In my opinion, specialization in veterinary medicine will only increase in the future. Therefore, odds are that your veterinarian will refer your pet to an emergency or specialty hospital one or more times during his or her lifetime. This will usually involve a large and often unexpected veterinary bill.

So, if your pet were seriously sick or injured and required major surgery and/or an extended hospital stay, would you be willing to spend $5,000 or $10,000 if required, and could you afford to pay for it? If not, then you should at least look into purchasing pet insurance.

costs of vet care; paying for vet care; saving money on pet care costs

Another factor to consider when deciding if you could potentially benefit from buying a pet insurance policy for your pet is the current reimbursement model of how pet insurance works. Right now, you pay your veterinarian, file a claim and receive a reimbursement of all eligible expenses minus the deductible and copay up to the limits of the policy. This differs from what we are accustomed to with our own health insurance. The pet insurance policy is a contract between you and the pet insurance company. Although some pet insurance companies will pay your veterinarian directly in the case of a very large bill, not all (probably not many) veterinarians are willing to accept this type of arrangement. I think there are some things in the works that might make veterinarians more likely to accept direct payment from pet insurance companies and yet avoid the major drawbacks of "managed care" that human health care has evolved into.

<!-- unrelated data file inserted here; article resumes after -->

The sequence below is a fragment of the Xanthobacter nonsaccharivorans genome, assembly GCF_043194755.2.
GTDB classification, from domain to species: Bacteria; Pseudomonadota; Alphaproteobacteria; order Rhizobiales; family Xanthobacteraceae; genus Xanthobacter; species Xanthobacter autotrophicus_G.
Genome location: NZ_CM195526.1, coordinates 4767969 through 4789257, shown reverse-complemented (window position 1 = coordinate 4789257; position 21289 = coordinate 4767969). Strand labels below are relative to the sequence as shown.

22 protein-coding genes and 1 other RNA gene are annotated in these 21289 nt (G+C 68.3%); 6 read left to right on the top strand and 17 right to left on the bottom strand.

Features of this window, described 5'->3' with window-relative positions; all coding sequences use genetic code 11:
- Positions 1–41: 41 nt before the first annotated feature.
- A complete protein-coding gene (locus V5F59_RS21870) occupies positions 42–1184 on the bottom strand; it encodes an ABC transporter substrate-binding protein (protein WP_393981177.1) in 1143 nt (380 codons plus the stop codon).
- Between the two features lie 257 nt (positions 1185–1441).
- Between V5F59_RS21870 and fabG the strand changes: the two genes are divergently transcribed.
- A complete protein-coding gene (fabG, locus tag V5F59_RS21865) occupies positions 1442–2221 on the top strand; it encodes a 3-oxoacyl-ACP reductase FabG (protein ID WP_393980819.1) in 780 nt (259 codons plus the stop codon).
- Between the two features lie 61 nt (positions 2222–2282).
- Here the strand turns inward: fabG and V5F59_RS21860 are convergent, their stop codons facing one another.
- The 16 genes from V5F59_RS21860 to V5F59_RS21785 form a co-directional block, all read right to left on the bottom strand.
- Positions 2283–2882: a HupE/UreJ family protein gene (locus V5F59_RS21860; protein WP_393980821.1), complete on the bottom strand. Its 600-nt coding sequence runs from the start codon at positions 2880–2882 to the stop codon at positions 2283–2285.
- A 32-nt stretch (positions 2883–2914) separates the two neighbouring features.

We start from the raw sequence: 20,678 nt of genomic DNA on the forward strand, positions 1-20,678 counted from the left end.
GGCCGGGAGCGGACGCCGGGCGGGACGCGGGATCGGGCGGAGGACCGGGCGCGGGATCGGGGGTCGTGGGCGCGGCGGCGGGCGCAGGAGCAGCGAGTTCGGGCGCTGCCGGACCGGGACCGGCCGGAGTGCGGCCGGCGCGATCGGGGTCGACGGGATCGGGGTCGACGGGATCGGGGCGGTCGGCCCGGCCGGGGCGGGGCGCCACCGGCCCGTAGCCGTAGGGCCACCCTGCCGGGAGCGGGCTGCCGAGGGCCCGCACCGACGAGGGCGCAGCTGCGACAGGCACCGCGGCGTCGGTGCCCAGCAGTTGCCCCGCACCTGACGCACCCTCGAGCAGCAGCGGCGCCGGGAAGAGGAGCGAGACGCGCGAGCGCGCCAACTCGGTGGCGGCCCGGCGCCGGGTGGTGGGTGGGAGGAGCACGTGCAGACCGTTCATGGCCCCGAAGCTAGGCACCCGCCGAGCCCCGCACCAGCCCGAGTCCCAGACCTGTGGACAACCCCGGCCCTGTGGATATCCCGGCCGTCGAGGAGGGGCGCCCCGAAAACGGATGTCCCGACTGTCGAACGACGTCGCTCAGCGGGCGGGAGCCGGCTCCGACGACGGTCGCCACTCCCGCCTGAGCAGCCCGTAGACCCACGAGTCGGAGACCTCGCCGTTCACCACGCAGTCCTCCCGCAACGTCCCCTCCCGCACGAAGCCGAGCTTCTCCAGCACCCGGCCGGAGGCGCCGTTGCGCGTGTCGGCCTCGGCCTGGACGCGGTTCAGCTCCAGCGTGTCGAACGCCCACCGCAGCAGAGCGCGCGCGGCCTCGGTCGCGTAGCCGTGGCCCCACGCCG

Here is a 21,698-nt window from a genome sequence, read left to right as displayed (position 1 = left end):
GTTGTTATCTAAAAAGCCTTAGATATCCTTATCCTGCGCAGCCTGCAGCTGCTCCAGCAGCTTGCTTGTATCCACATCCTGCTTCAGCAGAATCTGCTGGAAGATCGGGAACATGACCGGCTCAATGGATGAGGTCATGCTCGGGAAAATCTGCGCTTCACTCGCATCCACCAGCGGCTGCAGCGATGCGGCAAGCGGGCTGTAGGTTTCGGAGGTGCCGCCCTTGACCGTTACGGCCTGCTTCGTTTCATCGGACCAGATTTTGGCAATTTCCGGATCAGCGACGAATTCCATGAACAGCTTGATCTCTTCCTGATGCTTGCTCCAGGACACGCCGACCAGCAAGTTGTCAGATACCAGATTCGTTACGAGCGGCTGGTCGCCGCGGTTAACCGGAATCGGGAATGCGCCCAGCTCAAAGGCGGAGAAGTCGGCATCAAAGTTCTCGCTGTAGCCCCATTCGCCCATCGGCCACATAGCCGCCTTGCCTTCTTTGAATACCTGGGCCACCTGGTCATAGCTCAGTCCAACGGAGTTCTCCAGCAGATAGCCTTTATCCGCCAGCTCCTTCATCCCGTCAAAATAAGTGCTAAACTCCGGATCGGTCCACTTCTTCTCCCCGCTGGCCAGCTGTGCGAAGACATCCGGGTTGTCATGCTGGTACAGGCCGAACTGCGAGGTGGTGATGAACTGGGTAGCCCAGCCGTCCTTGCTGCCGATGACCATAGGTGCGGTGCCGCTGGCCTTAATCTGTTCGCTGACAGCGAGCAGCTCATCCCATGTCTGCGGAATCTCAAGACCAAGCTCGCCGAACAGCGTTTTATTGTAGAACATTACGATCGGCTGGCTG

Therefore, you must ask, "Do I have sufficient money in the bank or available credit to pay the veterinarian and then wait for reimbursement from the insurance company?" If not, then unfortunately pet insurance may not be an option for you at this time. (This is where a "pet health savings account" can come in handy. Or, even better, using something like CareCredit to cover the costs - often interest-free - until the reimbursement comes in from your insurance company. - TPV)